Elders – Missional Movements, Plurality of Leadership & First Amongst Equals

A group of Acts 29 pastors gathered for our monthly lunch together.  It was during this time we provide just-in-time coaching to those who would like to bring things to the table.  At this meeting three different churches discussed how to operate as a plurality of elders and yet make decisions when there is disagreement.  Several suggestions were given including weighing in how strongly you feel about the issue, but at the end of the day almost all church planter/pastors brought up the belief that there must be a first amongst equals.  Several people had tried to operate in a plurality of eldership without this, but both failed.  Further explanation: 

First Among a Council of Equals: Leaders Among Leaders: An extremely important but terribly misunderstood aspect of biblical eldership is the principle of "first among equals" (1 Tim. 5:17). Failure to understand this principle has caused some elderships to be tragically ineffective in their pastoral care and leadership. Although elders are to act jointly as a council and share equal authority and responsibility for the leadership of the church, all elders are not equal in their giftedness, biblical knowledge, leadership ability, experience, or dedication. Therefore, those among the elders who are particularly gifted leaders and/or teachers will naturally stand out among the other elders as leaders and teachers within the leadership body.

…the "first-among-equals" concept is evidenced by the way in which congregations are to honor their elders. Concerning elders within the church in Ephesus, Paul writes, "Let the elders who rule well be considered worthy of double honor, especially those who work hard at preaching and teaching. For the Scripture says, 'You shall not muzzle the ox while he is threshing,' and 'The laborer is worthy of his wages' " (1 Tim. 5:17,18). All elders must be able to teach the Word, but not all of them desire to work fully at preaching and teaching. The local church should properly care for those who are specially gifted in teaching and spend the time to do so. Let us be clear about the fact that it is the spiritual giftedness of the elders that causes the church to grow and prosper spiritually, not just the eldership form of government per se.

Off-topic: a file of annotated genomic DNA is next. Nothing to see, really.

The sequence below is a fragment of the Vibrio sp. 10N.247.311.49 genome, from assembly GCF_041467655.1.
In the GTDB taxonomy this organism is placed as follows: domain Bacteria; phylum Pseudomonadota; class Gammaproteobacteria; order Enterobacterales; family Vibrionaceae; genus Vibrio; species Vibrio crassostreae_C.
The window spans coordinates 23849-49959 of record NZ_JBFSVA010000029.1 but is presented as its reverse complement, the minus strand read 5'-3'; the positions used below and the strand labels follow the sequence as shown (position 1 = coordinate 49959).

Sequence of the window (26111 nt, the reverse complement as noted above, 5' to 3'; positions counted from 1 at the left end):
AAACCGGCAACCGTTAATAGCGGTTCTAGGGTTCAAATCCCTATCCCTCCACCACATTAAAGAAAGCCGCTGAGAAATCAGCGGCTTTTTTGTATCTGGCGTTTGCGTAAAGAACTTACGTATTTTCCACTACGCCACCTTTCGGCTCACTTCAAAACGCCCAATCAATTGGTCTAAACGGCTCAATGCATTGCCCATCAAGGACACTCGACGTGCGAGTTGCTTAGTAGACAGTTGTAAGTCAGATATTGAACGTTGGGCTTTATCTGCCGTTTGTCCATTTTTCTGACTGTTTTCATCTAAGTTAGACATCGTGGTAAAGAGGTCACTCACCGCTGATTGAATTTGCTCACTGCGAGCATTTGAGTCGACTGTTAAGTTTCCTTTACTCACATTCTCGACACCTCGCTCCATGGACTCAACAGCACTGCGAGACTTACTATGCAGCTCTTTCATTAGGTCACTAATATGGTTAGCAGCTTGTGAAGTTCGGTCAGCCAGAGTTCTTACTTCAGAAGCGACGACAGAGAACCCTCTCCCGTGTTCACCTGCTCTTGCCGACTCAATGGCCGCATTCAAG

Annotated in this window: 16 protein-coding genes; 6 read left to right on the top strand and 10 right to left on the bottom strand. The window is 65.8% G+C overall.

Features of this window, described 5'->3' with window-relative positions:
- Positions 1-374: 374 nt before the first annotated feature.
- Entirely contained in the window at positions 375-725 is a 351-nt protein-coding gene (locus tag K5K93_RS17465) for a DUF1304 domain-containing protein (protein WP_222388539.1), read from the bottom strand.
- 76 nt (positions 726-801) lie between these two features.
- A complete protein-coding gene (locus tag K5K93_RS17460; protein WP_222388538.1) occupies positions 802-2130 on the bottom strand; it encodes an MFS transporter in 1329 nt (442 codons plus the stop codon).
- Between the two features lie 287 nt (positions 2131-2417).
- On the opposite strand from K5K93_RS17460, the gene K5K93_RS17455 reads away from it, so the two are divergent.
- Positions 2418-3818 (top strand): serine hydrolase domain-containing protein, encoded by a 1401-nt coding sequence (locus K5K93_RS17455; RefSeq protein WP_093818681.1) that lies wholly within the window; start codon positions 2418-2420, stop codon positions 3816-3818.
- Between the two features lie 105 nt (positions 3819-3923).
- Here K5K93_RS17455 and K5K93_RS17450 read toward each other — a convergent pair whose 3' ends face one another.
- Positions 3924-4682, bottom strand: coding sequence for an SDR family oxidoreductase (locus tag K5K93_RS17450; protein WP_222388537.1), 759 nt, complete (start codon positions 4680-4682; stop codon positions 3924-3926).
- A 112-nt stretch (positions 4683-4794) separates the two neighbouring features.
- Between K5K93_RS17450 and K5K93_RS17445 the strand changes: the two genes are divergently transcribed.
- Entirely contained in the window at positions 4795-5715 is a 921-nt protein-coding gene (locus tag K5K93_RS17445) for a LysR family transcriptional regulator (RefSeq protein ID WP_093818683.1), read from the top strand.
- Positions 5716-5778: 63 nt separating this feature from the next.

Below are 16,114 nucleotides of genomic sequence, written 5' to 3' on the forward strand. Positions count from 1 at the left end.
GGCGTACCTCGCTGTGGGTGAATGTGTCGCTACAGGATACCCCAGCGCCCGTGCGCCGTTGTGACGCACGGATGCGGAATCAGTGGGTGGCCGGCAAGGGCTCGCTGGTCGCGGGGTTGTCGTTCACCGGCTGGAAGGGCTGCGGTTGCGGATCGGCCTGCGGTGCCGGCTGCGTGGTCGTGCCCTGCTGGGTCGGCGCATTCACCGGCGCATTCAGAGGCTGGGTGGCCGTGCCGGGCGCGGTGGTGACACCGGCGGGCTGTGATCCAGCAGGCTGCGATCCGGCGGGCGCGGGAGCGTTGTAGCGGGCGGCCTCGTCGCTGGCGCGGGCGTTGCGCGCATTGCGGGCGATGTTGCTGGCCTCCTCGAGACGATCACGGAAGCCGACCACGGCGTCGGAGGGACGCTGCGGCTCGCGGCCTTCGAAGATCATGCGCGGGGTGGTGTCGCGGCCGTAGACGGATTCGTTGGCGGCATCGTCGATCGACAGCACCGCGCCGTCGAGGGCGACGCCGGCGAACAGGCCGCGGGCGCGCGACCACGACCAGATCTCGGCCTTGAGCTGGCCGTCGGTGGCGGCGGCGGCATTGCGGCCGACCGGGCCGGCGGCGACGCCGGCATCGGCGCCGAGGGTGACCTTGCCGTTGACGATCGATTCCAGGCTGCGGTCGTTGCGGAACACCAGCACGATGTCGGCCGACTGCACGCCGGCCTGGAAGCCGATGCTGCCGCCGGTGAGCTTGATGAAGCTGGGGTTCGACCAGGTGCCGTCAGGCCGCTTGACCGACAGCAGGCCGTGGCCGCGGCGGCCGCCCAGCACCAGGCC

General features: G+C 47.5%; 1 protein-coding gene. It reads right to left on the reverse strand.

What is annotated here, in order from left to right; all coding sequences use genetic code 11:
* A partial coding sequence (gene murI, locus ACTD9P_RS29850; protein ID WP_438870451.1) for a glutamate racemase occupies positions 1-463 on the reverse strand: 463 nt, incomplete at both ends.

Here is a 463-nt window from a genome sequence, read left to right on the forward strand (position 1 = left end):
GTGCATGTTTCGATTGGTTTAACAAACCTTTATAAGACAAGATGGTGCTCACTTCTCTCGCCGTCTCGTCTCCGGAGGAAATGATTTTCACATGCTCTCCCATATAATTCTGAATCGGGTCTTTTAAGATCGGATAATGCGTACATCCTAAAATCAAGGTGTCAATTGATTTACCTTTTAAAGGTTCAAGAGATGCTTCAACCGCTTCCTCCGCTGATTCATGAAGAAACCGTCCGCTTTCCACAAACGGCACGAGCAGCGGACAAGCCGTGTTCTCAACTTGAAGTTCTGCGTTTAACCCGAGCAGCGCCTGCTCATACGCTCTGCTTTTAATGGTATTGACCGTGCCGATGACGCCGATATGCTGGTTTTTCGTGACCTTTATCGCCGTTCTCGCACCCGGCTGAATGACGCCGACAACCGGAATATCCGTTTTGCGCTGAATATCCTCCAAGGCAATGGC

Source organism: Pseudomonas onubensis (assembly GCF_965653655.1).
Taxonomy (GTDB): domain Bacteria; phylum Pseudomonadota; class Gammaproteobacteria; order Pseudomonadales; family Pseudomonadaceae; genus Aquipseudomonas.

Source: BIBLICAL ELDERSHIP Restoring the Eldership to Its Rightful Place in the Church (pdf) NOTE: This excerpt is from an abridgment of Biblical Eldership: An Urgent Call to Restore Biblical Church Eldership by Alexander Strauch.

So how does this work? How are you operating as a plurality of elders?  Do you have a first amongst equals?

One of the ways I've been thinking about this is that as you look at a church as corporation, cause & community there will be elder(s) whose 'cause' is the mission/movement.  Taking from Outgrowing the Ingrown Church by C. John Miller, this is a 'missional pacesetter who is able to break through the church's natural tendency to erect barriers to guarantee the church's comfort and safety'.  This does not mean they are maverick decision makers but that they are focused on the cause of mission/movement in such a way that their gifts are being exercised in moving the mission forward.